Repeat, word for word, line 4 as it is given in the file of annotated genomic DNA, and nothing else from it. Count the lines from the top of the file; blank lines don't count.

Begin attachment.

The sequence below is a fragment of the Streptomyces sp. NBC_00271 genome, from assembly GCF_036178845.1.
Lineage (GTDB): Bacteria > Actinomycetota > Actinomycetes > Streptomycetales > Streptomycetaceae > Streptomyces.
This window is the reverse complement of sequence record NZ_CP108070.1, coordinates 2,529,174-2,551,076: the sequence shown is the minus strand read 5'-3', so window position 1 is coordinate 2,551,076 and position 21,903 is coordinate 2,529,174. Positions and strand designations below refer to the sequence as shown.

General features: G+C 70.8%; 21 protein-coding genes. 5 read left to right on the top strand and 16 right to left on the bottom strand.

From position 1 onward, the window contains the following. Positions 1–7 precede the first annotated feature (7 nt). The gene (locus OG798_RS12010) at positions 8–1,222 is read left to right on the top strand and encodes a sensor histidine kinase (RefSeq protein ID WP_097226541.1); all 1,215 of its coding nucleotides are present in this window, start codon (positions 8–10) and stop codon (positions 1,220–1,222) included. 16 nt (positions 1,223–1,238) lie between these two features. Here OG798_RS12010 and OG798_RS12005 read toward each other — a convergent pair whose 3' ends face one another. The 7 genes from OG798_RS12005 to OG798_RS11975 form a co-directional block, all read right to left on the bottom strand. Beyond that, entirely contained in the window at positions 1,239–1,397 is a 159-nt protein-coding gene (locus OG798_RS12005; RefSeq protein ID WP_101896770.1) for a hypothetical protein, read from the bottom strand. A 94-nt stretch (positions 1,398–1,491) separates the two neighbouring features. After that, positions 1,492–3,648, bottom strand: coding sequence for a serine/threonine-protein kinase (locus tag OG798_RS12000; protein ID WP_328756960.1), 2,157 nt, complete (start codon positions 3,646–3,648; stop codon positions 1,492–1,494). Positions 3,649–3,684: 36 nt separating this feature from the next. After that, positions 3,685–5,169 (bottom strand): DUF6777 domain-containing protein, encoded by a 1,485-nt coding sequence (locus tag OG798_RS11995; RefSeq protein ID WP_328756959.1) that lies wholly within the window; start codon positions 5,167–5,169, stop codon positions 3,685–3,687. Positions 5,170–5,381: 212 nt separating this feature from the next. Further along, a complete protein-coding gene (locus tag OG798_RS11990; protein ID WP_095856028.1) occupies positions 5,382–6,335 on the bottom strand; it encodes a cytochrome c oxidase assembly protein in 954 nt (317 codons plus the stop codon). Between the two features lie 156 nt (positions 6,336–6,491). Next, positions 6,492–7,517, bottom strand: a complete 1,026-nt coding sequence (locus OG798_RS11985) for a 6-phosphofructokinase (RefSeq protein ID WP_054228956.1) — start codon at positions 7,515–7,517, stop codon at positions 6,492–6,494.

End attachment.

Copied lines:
General features: G+C 70.8%; 21 protein-coding genes. 5 read left to right on the top strand and 16 right to left on the bottom strand.